By: Arun Karki / Sunil Dhungana Published on: 21st Nov 2014
Motorcycles widely used transport means in the city
Motor vehicles are a major source of air pollution worldwide. The problem is not different in the capital city Kathmandu where motorcycles represent a large part of the vehicle fleet every day. According to the office of Metropolitan Traffic Police, Kathmandu, the average number of on-road motorcycles per day in city used to be approximately 195 thousand in 2010. The traffic office claims this number has almost doubled in four years and reached 360 thousand in 2014.
Kathmandu with highest traffic among cities in Nepal
By 2014, the average number of on-road vehicles per day in Kathmandu city is more than twice than other busiest cities of Nepal such as Birgunj, Bhairahawa, Biratnagar and Pokhara. The vehicualr air poulltion is comparitively higer in the capital city.
Registered two-wheelers five times higher
There has been dramatic increase in the number of vehicles in Bagmati zone over the past five years compared to last decade. The office of traffic police considers the roads of Kathmandu city are mostly occupied by the vehicles registered for Bagmati zone. The records from the Department of Transport Management (DoTM) suggest the number of four wheelers in Bagmati zone is increasing by 3-5 percent annually whereas the rate is 10-15 percent in case of motorcycles. However, the annual vehicle registration records of Bagmati zone over the past decade reveal that motorcycles are five times higher in numbers as compared to four wheelers.
Unseen threat of motorcycles deteriorating air quality
Motor vehicles cause 50 to 90 percent of local air pollution, depending upon the pollutant according to sources. Motorcycles collectively emit 16 times more hydrocarbons, three times more carbon monoxide and excessively high amount of other air pollutants compared to cars, passenger buses, pickup trucks and other four wheelers according to an international study. Some hydrocarbons have been linked to global warming, while others are suspected of being carcinogenic. Air pollutants emitted from on-road vehicles are believed to cause cancer and contribute to such problems like; asthma, heart disease, birth defects and eye irritation.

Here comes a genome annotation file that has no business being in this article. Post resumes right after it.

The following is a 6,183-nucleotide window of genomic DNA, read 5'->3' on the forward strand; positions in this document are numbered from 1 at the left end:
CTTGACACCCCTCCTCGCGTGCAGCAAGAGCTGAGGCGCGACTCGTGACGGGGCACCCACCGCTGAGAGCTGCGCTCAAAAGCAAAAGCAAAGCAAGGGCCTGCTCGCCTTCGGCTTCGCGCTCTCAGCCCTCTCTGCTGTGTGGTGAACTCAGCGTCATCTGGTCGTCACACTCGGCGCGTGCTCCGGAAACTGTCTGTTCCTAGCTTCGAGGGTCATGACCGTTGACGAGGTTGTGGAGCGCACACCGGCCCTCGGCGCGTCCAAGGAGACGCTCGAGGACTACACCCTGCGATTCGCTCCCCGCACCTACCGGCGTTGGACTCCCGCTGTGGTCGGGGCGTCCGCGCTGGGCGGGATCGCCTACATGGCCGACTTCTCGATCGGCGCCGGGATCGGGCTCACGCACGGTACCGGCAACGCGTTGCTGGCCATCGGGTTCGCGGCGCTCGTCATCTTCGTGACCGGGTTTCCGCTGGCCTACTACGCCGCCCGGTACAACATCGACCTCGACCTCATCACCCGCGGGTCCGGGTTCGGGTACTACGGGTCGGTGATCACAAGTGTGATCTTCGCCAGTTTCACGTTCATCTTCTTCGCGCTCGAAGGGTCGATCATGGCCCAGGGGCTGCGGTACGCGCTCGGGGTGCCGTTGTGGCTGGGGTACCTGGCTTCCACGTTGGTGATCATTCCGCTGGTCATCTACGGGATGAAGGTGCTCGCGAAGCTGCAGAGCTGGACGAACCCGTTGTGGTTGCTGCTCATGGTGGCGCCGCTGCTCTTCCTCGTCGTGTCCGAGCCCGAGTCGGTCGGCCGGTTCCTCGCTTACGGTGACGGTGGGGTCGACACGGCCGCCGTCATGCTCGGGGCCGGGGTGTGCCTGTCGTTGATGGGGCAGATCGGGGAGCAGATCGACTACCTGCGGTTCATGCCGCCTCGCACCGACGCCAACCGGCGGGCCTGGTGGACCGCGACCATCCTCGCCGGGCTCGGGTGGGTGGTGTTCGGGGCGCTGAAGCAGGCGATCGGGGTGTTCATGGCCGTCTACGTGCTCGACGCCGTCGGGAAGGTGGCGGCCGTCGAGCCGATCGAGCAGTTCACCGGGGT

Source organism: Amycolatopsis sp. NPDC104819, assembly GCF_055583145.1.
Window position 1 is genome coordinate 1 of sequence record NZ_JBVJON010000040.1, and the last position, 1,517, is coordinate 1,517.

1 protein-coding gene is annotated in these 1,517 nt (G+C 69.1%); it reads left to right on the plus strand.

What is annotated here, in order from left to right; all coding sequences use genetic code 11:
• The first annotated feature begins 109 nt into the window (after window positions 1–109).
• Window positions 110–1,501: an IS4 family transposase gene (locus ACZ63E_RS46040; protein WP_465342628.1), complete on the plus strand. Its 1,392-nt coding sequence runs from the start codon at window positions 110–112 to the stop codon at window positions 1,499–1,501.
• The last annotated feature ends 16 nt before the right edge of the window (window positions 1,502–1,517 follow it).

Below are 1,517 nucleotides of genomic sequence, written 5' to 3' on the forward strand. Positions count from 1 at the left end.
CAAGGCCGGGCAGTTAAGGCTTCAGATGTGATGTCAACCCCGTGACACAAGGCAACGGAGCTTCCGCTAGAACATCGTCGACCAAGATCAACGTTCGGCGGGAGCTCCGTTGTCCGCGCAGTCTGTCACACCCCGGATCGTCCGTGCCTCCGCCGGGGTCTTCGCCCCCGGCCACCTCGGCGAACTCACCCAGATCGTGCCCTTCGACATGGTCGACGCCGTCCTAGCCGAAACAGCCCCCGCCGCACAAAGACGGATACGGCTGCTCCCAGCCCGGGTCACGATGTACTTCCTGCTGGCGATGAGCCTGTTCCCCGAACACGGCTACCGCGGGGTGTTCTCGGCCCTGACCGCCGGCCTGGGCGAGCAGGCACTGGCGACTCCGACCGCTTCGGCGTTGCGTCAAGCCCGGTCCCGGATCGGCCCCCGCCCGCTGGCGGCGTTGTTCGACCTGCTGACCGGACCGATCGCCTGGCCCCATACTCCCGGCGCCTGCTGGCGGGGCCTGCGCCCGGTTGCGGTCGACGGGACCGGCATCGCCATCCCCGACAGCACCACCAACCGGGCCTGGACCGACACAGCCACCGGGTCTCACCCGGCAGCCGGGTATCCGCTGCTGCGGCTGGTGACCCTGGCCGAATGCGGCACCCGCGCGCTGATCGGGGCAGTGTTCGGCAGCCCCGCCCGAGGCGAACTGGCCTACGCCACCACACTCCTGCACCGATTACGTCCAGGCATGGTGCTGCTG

Motorcycles extract much more energy from fuel than cars do which creates much greater amounts of smog forming chemicals. Additionally because motorcycles are smaller they often do not carry technologies to reduce emissions such as catalytic converters which convert carbon monoxide, hydrocarbons, and nitrogen oxides into carbon dioxide, nitrogen, and water. While motorcycles are much more fuel-efficient than cars and emit less CO2, because they are unable to carry heavy equipment like catalytic converters, they release large amounts of nitrogen oxides which results in the release of ten times more air pollution per kilometer than an average car. Consequently, there could be an adverse proliferating impact on public health where up to 50 thousand motorcycles in an average are being added in the city roads every year.
Capital city culminates with air pollution limit
Particulate Matter (PM) are small fine particles of foreign substances. Long-term exposure to PM shows decreased lung function, chronic bronchitis, premature deaths, and heart attacks. By 2006, the World Health Organization (WHO) deemed Kathmandu city the most polluted city in Asia. WHO scientists estimate 537,000 people in Southeast Asia die prematurely each year due to air pollution. In terms of air quality, World Health Organization (WHO) ranks Kathmandu city as one of the vulnerable cities among South Asian Association for Regional Cooperation (SAARC) nations.
The level of PM10 in the air of Kathmandu is 120 microgram per square meter. As per the standard of the World Health Organization, the level of PM10 should be 20 microgram per square meter. The level of PM10 is higher than the official standard in most of the places of Kathmandu valley. According to most recent data from Central Bureau of Statistics (CBS) the situation of air quality of the city is dwindling in which Putalisadak is recorded the high PM 233 (Average).
10,000 people dying each year due to respiratory issues in city
The report published last year by Nepal Health Research Council (NHRC) indicates more than one hundred thousand people have suffered by respiratory problems in Kathmandu city. Government figures estimate nearly ten thousand people die every year those suffered from respiratory issues. It implies there could be nine possible deaths in every hundred persons those suffering from such diseases. Moreover, ten thousand people in an average are in a high risk of dying due to respiratory problems with over 3.5 million people living in the city.
However, Nepalese government and other stakeholders might be unaware about the risk of air pollution especially caused by motorcycles in the city which is putting city dwellers’ health in danger.